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Don Quixote Thumbnails

Here we are some thumbanils, which are the preview drawings that I always made before draw an animation scene. Milt Kahl was the great master: if he had a scene that the character was lying on the bed, for exemple, he drew him with the left arm on the stomach, and in other drawing, with the left arm on the head, and, other, left arm on the bed, and etc, ad infinitum, untill find out his pose. When he had a character pose that he liked, and was expressive enough to catch the audience for some minutes, then he put this pose on the real size, in the final sheet, in the layout. "Dick" Williams made up it when saw Frank Thomas draw only one pose for the cat in Alice in Wonderland: that was his key pose!
On the other hand, Eric Goldberg said he don't work with thumbnails... God! And he's, nowadays, one of the best cartoon animators in the world! Observe the Alladin's Genius, the Hercoles' mentor Phill, or the recent Princess and the Frog´s Alligator: any word is enough to describe it!
Each person made the process how it works better, in a more pleasure way. I'm not one of the great ones (yet, hehe), but I try to follow their examples. In this case, the Kahl's example works better for me. =)

Don Quixote sketch scene

After weeks of work, I finished the preview scene of the character who I was developing and showing in this blog: Don Quixote. That's a little sketch scene for the movie that I've started to think while I'm not working.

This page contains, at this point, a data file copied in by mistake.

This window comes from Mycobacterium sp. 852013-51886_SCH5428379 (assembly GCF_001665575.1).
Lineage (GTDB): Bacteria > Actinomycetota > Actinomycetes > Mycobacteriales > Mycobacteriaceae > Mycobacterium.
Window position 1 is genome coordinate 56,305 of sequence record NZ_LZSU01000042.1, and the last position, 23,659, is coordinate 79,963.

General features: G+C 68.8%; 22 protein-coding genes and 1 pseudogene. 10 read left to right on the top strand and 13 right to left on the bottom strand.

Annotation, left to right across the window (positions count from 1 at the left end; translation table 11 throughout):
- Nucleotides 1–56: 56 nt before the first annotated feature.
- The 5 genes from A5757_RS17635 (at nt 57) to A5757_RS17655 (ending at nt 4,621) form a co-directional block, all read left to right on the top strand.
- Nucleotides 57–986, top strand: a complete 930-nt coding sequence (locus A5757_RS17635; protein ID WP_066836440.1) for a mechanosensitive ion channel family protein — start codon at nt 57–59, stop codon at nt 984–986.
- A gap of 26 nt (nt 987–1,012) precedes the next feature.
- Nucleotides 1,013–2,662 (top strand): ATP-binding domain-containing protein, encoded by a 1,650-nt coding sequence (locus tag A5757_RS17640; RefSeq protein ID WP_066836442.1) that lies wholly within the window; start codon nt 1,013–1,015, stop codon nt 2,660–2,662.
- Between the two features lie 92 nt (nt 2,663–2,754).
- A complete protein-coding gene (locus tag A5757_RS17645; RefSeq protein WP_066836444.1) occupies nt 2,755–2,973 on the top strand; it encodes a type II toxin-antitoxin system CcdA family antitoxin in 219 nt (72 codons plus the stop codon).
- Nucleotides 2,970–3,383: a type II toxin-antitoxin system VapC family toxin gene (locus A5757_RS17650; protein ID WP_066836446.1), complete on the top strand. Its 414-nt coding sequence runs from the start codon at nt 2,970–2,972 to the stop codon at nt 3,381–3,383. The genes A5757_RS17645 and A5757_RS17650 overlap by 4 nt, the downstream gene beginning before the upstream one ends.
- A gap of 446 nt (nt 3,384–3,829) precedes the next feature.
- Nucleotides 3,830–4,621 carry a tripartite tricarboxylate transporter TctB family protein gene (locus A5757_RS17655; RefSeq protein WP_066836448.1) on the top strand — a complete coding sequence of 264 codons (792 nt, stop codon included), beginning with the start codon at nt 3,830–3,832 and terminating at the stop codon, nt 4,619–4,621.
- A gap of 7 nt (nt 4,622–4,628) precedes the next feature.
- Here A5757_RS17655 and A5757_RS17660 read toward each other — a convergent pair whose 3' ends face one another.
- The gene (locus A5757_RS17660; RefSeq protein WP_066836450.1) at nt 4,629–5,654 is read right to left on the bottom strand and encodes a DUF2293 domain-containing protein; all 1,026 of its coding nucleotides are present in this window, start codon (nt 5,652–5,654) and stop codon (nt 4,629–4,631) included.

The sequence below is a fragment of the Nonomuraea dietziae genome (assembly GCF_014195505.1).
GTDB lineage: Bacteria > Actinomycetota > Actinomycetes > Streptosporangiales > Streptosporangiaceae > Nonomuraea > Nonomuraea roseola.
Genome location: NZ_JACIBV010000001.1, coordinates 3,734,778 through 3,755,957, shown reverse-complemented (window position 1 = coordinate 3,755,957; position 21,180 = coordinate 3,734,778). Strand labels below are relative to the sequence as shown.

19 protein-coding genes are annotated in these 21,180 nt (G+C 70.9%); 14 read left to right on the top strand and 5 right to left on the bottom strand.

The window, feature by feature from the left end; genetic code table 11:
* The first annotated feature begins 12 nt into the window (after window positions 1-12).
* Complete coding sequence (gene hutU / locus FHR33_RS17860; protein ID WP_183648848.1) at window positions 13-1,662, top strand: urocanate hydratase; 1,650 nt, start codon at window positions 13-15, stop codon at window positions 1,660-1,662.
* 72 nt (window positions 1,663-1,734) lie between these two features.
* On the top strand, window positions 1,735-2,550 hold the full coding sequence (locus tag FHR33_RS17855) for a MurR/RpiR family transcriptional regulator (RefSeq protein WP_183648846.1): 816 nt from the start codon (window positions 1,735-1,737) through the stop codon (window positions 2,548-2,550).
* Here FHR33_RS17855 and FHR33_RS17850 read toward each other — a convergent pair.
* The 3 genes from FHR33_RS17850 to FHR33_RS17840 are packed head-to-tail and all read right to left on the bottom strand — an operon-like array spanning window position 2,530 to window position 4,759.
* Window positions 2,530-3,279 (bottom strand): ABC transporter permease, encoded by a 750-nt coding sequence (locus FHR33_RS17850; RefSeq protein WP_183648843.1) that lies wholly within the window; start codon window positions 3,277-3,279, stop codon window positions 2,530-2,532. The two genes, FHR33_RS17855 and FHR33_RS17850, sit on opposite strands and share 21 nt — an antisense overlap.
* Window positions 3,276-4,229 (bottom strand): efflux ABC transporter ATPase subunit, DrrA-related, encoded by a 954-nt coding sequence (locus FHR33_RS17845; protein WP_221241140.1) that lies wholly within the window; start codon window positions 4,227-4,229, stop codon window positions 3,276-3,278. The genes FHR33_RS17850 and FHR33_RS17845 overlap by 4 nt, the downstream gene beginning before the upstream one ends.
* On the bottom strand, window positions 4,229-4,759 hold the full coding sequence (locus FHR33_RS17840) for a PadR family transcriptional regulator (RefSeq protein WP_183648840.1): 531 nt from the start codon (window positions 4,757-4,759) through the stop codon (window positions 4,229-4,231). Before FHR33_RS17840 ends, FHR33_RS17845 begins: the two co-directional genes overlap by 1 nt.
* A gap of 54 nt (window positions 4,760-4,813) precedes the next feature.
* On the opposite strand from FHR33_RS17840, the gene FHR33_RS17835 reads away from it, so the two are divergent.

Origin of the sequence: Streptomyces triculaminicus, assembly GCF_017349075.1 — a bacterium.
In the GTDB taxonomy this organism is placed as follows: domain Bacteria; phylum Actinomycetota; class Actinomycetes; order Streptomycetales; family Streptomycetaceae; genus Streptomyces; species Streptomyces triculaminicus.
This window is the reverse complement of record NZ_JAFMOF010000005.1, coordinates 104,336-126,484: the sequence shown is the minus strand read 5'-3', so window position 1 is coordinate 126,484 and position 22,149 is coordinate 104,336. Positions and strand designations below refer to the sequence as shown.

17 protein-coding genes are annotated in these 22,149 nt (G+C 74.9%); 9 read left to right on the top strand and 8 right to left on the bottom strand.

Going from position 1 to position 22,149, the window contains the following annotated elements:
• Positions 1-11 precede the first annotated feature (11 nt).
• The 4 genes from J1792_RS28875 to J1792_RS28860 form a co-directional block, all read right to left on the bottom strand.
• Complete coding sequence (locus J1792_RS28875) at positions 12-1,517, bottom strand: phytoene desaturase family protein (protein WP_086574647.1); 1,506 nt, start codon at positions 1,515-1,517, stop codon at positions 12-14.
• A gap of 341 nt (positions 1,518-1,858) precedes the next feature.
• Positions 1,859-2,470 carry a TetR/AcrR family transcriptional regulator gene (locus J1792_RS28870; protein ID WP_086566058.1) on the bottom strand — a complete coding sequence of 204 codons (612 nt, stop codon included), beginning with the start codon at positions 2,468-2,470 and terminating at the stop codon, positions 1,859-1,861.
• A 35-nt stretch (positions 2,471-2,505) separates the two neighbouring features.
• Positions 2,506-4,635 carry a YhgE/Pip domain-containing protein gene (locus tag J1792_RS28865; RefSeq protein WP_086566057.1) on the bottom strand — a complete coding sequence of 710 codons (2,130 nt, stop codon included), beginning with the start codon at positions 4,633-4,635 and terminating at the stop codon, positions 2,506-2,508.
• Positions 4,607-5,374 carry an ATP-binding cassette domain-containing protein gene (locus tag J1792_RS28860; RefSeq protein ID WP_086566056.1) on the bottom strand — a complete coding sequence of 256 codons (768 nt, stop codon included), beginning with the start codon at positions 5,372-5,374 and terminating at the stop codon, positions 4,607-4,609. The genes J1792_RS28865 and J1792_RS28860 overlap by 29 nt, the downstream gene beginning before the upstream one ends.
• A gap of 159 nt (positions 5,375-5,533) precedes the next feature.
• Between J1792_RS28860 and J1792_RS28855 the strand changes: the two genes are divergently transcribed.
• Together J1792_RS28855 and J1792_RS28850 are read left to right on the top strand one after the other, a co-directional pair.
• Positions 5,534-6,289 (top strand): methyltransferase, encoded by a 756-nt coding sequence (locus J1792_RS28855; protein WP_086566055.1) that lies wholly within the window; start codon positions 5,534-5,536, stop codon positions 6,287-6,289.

Being after the greatest Disney's masters, like Milt Kahl, Frank Thomas, Ollie Johnston and the others, I tried to make this scene visually beautiful and, in the Disney's words, with the illusion of life. However, not only these animator professors, but also Richard Williams, who in his book said "Gestures are stroger than words". That's is the master key for the animation. Therefore, Quixote points our eyes out to the noise, before speak "There is a giant there!". Without the sentence, we could guess that something was not on the right track. Chuck jones said that it was the difference between animation and, what he called, illustrated radio: if you turn off the image, and understand what happens, only listening to it, it's an illustrated radio, but, if you turn off the sound and make out the story,that's animaton. Maybe the illustrated radio, nowadays, could be called TV; but I do made the monolog to take over the lip sync techniques, only for this.
Yes, I studied the russian master actor, Constantin Stanislavski, but I coundn't make a good voice in it. As he said, his methodology is not a recipe. I'm sorry; I annouce you before hear this: that's not a professional actor's voice, and I hope you enjoy the animation... visually! Take easy! I spoke only in that rough animation; I'll not try to do it again. =P

PS.: It's in the youtube too, if you want to watch in a bigger screen